November 21, 2017

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When 20 Months’ Unauthorized Absence is Still Unfair Dismissal

Where an employee is absent without leave, how long would it be before dismissal of that employee would be fair? Two weeks? One month? Six months? How about 20 months?

That is the question that was faced by the employer in the recent case of Brighton & Sussex University Hospitals NHS Trust v (1) Akinwunmi (2) Norris & 4 Ors. Akinwunmi was employed as a consultant neurosurgeon. Relations with colleagues were poor and tit for tat complaints were made every which way. Partly as a result of all this he took an unpaid employment break between November 2012 and February 2013.

Given this “toxic” environment, Akinwunmi was perhaps understandably reluctant to return to work and appealed the length of his employment break as he had actually wanted 6 months. When that was refused, he alleged discrimination. That didn’t get him anywhere either and so he simply did not return to work. Right up until he was finally dismissed for unauthorised absence in November 2014.

It would be unfair to the NHS Trust to suggest that nothing happened during the intervening period. A plethora of reports and investigations were prepared and undertaken by or at its request. However, what did not happen during this period was any real communication with Akinwunmi. One example given in the judgement was a report on his unauthorised absence dated January 2014 which was not sent to him until May. Suffice to say that it took the Employment Tribunal a whopping 713 paragraphs over 137 pages to rehearse the whole ghastly story.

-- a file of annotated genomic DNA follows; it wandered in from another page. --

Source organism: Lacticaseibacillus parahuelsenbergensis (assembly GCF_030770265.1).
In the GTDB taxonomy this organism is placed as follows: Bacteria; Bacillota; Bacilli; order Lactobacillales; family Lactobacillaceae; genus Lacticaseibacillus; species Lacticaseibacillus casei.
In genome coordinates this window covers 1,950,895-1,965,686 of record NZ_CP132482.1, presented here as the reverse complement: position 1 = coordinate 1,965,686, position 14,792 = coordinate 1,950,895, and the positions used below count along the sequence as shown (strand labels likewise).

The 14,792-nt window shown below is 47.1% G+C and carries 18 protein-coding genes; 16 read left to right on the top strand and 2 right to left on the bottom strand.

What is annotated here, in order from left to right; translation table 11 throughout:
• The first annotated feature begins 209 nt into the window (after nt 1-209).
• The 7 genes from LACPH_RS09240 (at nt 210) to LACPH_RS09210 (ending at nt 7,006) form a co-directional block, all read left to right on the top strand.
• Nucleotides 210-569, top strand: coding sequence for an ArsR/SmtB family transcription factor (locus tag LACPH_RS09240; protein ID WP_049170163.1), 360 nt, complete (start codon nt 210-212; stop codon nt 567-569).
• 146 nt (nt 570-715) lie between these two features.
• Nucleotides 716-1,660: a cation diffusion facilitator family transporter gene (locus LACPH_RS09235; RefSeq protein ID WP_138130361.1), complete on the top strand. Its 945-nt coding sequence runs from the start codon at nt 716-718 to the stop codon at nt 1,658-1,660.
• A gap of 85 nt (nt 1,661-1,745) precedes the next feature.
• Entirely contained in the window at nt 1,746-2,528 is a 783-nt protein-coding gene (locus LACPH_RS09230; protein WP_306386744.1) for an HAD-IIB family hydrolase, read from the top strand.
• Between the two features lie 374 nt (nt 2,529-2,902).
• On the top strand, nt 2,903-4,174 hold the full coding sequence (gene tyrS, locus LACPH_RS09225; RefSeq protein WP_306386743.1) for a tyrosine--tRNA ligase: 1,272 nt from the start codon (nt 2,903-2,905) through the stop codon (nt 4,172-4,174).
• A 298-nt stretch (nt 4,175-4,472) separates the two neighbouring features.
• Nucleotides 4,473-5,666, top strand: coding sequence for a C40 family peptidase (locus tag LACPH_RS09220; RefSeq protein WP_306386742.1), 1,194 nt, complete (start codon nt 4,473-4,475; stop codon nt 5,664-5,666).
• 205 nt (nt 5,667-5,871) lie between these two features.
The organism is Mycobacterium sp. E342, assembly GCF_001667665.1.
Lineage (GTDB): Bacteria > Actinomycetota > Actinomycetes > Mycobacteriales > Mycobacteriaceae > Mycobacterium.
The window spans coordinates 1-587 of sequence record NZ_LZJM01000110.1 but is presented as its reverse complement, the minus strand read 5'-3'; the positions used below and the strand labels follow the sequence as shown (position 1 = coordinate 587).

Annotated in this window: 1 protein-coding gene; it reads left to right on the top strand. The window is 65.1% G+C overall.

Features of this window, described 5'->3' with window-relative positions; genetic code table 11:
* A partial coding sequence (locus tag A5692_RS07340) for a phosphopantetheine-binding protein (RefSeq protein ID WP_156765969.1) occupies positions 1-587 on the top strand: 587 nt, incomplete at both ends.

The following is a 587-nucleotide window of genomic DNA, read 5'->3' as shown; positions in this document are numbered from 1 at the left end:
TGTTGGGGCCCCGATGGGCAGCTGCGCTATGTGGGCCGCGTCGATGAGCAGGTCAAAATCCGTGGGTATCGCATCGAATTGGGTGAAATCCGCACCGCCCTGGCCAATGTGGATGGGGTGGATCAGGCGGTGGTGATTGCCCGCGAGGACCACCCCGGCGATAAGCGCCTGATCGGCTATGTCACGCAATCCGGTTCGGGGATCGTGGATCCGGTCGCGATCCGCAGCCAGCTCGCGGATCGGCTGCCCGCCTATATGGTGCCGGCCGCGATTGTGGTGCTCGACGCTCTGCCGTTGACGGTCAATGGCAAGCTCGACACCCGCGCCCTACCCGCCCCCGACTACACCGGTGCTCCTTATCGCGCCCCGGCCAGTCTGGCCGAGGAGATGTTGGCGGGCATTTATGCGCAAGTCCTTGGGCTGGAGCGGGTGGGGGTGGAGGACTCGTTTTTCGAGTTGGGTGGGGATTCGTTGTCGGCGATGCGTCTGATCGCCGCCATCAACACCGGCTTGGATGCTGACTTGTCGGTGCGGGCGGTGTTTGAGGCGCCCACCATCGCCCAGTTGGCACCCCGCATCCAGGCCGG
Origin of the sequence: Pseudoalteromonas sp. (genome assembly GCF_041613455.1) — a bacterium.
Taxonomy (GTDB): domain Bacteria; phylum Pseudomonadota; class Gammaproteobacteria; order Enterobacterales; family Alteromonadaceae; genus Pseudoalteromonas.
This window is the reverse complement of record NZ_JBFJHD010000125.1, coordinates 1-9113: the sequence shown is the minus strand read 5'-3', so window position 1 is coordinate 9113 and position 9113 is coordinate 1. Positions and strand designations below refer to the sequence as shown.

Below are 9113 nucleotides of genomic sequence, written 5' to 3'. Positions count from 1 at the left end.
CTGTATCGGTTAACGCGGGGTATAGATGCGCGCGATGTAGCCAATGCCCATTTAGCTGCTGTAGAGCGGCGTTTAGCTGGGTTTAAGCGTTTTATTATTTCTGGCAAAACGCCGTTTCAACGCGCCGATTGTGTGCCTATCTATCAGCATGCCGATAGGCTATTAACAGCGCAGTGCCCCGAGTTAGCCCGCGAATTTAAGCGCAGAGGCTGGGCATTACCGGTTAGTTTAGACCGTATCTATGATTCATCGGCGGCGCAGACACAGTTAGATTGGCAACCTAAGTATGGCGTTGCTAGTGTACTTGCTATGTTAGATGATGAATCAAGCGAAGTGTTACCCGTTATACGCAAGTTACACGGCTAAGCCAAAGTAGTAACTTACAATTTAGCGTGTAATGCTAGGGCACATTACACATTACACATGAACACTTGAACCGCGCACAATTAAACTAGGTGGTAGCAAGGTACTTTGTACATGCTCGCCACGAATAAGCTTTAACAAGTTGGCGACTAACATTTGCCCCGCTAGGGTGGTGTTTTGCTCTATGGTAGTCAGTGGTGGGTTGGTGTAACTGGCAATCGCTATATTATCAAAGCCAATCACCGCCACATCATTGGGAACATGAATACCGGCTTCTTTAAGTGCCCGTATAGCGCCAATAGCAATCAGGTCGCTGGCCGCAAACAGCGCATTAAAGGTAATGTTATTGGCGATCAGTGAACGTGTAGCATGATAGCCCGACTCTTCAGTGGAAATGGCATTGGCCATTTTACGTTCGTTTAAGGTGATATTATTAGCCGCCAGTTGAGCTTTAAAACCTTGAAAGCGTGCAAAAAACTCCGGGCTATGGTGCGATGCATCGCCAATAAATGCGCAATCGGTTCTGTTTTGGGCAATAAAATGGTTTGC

Unsurprisingly, the Trust’s position was that it was a fair dismissal due to the 20 months of unauthorised absence. In return Akinwunmi argued that the employer had not engaged with him in order to allow a return to work and that the dismissal was unfair because it did not take into account his reasoning for not returning to work. Those reasons included the demonstrated potential adverse effect of the colleagues’ allegations against him not only on his health and safety but that of patients too.

The Tribunal accepted that the employer had a genuine belief that Akinwunmi’s unauthorised absence was misconduct and that it had reasonable grounds for that belief, and so the question that remained was whether dismissal was within the familiar band of reasonable responses. The Tribunal found it was not and therefore it was an unfair dismissal. Essentially it had been up to the employer to manage relationships in the department and to make arrangements for Akinwunmi to return to work. As it did not do so, it was reasonable for Akinwunmi to refuse to come back until issues were addressed.